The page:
« Reply #29 on: June 06, 2008, 08:25:44 »
2,4D persists for between 20 and 200 days. Of course there's no data on the degradation of dioxins through digestion.

ceres

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Re: Catastrophic Potato Problem
« Reply #30 on: June 06, 2008, 08:47:29 »
Thanks garjan, that's interesting.  Thanks for checking.  If it had been airborne, you would have expected surrounding areas in the Netherlands to also have been affected first.  I used to work in the oil industry and know how smelly petrochemical plants can be - comfrey tea doesn't come close!  I'm with you on the EC rules though.  It's mad.  I was reading some stuff about soft soap spray for aphids last night and an article by Bob Flowerdew said it's breaking the law to make your own mixture the way people used to using household products (Lux flakes, Stergene etc.).  Yet here's a weedkiller that must have been sprayed months and months ago and is still killing plants.  The world has gone crazy or maybe just the EC.

djbrenton, thanks for that.  If it's 2,4-D it's certainly more than 20 days now.  I got my manure last December, some people affected were even earlier than that.  The manure wasn't fresh at that point, so it had been stored for some weeks.  Would the straw that was used in the stables have been last year's harvest in which case the weekiller would have been applied some time last summer?  Which seems to be approaching more than 200 days.  We really need to speak to the farmer who, as of yesterday, hadn't replied to our messages.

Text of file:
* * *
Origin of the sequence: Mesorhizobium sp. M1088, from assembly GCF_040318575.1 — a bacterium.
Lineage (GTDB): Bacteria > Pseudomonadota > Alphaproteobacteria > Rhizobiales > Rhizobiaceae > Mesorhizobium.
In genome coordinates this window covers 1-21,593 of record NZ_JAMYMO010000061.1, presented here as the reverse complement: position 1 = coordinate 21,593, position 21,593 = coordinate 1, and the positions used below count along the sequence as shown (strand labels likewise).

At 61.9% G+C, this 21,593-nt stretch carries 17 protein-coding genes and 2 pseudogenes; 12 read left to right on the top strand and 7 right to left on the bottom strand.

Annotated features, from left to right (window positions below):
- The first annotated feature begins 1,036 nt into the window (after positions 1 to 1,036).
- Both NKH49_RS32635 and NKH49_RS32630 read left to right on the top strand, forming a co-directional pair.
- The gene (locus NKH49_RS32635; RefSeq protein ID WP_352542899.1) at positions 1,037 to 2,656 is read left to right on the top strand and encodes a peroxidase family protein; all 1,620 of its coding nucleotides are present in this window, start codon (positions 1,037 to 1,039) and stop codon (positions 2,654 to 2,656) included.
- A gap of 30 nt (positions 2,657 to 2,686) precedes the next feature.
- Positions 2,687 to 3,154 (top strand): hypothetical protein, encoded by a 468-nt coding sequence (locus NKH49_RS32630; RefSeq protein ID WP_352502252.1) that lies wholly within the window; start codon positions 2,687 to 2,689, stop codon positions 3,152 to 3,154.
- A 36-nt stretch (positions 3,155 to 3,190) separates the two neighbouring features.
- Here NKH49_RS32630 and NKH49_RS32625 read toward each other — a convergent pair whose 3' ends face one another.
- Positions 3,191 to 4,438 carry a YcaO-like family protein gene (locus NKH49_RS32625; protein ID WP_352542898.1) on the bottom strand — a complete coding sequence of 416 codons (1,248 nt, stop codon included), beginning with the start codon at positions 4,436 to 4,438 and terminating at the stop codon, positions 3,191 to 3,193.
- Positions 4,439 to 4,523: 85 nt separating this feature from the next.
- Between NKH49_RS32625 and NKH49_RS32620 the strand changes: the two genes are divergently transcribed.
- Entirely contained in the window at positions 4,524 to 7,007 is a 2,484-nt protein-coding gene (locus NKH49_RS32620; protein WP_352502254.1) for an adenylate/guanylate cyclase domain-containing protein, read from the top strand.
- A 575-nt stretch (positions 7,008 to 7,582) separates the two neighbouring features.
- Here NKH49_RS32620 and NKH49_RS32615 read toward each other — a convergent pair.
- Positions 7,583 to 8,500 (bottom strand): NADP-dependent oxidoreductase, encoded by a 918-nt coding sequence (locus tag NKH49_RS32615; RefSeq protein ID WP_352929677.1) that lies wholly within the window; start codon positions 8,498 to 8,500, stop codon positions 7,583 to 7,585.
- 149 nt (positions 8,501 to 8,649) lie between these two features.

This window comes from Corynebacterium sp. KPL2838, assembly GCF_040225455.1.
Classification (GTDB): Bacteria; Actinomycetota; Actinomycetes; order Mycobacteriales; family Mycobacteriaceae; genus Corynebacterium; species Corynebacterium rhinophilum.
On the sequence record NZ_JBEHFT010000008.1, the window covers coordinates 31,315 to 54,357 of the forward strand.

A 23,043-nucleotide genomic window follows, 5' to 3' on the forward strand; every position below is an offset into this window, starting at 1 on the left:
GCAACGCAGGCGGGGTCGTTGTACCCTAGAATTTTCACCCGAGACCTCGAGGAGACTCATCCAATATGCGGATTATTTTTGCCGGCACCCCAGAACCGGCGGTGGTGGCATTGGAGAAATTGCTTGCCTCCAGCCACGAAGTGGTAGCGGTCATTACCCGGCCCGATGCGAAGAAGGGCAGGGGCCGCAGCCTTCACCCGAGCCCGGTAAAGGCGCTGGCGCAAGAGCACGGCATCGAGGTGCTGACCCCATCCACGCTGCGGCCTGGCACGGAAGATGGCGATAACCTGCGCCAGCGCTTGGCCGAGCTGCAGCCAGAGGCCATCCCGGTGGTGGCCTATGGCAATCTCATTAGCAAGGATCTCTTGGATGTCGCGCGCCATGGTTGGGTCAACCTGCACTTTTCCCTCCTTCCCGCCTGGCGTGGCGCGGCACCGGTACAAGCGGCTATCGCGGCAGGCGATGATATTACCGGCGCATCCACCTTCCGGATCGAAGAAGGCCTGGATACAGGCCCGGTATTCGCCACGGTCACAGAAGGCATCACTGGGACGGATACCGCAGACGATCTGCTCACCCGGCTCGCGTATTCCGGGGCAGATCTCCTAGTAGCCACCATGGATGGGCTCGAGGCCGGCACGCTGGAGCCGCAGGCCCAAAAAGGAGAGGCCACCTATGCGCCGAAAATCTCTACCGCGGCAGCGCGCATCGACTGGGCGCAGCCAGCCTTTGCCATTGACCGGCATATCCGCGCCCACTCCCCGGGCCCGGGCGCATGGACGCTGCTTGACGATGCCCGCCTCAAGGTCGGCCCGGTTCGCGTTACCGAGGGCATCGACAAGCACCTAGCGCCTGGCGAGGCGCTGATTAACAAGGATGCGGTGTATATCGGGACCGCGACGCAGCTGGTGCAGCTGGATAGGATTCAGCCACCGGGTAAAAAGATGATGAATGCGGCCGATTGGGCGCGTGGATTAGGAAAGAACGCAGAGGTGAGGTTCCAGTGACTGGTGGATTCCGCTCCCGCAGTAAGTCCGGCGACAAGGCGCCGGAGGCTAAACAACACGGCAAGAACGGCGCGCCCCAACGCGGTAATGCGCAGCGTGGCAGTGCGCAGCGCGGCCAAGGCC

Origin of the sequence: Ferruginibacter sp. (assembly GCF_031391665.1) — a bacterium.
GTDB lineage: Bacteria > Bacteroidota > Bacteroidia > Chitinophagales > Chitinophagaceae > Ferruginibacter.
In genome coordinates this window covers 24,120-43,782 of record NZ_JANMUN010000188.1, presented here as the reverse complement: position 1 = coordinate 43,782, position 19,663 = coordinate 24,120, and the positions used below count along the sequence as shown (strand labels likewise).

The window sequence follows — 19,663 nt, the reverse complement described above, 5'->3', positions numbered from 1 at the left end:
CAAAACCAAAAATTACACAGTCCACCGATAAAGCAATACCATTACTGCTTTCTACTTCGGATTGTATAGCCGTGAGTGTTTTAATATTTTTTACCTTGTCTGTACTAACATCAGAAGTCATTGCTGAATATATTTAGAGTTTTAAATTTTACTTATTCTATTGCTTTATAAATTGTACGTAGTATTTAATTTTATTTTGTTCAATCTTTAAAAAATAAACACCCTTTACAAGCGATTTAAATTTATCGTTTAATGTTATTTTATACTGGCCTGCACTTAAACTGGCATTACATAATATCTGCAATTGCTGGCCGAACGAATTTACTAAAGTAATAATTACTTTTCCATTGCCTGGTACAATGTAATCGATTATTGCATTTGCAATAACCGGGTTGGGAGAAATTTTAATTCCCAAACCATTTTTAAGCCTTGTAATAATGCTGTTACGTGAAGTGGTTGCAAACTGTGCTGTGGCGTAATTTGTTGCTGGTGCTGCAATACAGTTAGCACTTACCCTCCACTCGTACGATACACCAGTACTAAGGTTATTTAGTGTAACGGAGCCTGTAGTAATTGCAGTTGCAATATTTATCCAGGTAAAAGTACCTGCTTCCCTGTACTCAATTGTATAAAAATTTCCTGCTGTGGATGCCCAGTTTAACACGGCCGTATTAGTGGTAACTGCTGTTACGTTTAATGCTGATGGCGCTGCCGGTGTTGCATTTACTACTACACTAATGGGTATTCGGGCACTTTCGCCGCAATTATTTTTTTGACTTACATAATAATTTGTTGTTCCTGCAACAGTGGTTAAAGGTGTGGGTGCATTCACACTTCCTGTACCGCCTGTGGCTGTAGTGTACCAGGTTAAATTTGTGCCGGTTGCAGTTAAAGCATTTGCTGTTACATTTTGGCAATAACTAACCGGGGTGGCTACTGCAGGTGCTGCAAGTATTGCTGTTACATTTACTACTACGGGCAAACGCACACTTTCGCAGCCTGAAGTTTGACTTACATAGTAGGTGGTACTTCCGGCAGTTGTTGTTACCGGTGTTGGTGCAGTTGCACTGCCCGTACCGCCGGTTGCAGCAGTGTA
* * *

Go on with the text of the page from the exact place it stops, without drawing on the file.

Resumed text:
Melbourne12

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Re: Catastrophic Potato Problem
« Reply #31 on: June 06, 2008, 09:01:43 »
2,4-D

The half life in soil is <7 days http://extoxnet.orst.edu/pips/24-D.htm

It's actually approved for use on potatoes in Canada!